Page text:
Newsroom Season 3 To Take Some Time

Despite season 2 having stable ratings, and Jeff Daniels' surprising (and, in competition with both Bryan Cranston and Kevin Spacey, undeserving) Emmy win the other night, HBO has still not given any indication of a season 3 pick up for Newsroom, beyond their previous statement concerning scheduling. Turns out the reason for this might not be network hesitation, but creator hesitation. Speaking to Anne Thompson at an Emmy party Sunday night, Aaron Sorkin said that "I need time to think about it."

Exactly what he means isn't exactly clear. However, it might be surmised that he is currently busy with the adaptation of Walter Isaacson's Steve Jobs biography, currently under development at Sony. Sorkin prefers to work on one thing at a time, having previously chosen not to continue Sport Night at HBO in order to focus on his new series, West Wing, at NBC. Indeed, his participation in this Jobs bio-pic has been postponed due to his involvement with season two of the Newsroom. So, a logical analysis of both his and HBO's comments might be that, he wants to focus on the Steve Jobs job, HBO wants a third season of Newsroom, and both can't happen at the same time. Sony has already been waiting (I'm sure they would have preferred to have something to market to compete with Ashton Kutcher's recent Jobs), and should probably be the next to get a kick at the can.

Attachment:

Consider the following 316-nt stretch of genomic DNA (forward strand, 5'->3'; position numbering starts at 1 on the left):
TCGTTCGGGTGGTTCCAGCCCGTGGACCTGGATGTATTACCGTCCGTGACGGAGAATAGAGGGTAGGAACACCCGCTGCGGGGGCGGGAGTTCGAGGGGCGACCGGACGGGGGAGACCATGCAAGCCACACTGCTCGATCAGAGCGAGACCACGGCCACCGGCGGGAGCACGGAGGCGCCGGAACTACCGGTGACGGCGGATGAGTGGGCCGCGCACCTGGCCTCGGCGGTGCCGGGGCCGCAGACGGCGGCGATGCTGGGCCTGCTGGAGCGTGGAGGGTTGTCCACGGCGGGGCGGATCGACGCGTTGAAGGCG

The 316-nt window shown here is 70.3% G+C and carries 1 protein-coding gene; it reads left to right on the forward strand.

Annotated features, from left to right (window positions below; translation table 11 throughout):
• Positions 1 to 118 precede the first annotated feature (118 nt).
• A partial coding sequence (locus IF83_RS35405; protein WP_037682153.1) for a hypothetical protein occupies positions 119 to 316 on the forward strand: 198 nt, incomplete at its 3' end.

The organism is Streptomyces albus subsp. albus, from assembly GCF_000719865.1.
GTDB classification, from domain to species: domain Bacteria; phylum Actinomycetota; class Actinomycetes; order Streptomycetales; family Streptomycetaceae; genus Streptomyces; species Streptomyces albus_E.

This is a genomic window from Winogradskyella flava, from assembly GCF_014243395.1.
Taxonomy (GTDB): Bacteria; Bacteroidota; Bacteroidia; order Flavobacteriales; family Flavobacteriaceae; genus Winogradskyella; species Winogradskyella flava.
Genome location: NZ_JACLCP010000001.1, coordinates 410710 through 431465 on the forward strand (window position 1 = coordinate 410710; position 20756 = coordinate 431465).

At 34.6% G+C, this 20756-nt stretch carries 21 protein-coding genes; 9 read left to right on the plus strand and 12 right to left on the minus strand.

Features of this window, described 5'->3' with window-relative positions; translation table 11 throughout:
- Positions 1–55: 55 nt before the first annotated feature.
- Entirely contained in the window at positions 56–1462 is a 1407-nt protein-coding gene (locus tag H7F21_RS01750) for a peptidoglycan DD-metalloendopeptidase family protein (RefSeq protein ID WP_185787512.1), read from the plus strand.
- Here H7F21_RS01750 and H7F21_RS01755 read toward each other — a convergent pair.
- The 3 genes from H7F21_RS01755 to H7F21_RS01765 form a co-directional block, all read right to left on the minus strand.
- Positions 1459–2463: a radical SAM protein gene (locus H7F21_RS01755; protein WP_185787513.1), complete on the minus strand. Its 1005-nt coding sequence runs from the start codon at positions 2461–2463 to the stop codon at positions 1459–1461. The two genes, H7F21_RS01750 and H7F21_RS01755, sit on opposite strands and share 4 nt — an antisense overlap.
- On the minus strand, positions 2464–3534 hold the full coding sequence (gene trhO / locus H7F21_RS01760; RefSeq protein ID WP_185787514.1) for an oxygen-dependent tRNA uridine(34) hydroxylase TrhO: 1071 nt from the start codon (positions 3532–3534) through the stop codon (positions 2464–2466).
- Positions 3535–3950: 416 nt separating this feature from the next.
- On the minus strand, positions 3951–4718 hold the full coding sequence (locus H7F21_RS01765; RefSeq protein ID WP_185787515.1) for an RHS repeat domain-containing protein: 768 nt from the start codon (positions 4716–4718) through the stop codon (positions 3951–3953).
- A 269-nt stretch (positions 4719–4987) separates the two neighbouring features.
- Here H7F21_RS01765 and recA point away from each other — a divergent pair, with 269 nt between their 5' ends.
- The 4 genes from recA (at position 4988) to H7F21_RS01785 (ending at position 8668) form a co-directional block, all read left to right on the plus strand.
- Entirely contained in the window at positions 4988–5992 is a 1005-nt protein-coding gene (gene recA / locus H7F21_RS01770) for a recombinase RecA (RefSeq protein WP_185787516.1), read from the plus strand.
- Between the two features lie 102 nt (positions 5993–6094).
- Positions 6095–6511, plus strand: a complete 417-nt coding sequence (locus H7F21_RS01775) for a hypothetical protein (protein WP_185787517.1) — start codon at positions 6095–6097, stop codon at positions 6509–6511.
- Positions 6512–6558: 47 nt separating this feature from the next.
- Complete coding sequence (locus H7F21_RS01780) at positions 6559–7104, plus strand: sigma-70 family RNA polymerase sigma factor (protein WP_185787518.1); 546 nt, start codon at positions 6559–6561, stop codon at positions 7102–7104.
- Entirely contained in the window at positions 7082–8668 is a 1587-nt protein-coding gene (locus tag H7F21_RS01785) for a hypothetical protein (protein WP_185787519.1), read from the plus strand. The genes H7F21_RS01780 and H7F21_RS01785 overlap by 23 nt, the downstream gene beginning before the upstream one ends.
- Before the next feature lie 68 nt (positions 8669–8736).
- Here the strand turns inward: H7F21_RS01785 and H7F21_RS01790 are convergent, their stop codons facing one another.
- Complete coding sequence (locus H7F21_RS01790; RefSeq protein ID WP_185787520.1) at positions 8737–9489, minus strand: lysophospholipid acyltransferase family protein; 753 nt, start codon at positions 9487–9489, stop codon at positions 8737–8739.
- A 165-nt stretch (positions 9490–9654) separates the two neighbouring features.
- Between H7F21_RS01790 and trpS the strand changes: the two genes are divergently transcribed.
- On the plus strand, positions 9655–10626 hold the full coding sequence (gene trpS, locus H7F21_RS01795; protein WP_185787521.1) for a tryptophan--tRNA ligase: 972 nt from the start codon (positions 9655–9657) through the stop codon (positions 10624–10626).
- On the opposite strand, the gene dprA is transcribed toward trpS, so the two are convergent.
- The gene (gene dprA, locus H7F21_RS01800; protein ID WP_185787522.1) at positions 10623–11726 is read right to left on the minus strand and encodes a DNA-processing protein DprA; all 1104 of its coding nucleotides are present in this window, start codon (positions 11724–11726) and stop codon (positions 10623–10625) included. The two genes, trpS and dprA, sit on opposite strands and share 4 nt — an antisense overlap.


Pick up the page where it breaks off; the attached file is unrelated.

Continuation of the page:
I have no doubt we'll eventually get a third season of Newsroom, if HBO wants it badly enough. We just might have to wait longer for it. Instead of a summer 2014 release, it might be a winter 2014, or even a summer 2015 release. HBO, because they are beholden to no one, can make that sort of schedule work, and hope that the viewers will return. Of course, if Sorkin waits a year, he might skip the whole show forward a year, and that'll mean these predictions were for nothing.

What do you mean they were for nothing anyway? You don't think Sorkin reads this prattle? You don't think he... nah, you're right. I can't even fake indignation.

Via Collider.
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About MR. Clark

Adopting the descriptor of "successfully unpublished author", MR. Clark began writing things on the internet in 2012, which he believed to be an entirely reputable and civilized place to find and deliver information. He regrets much.


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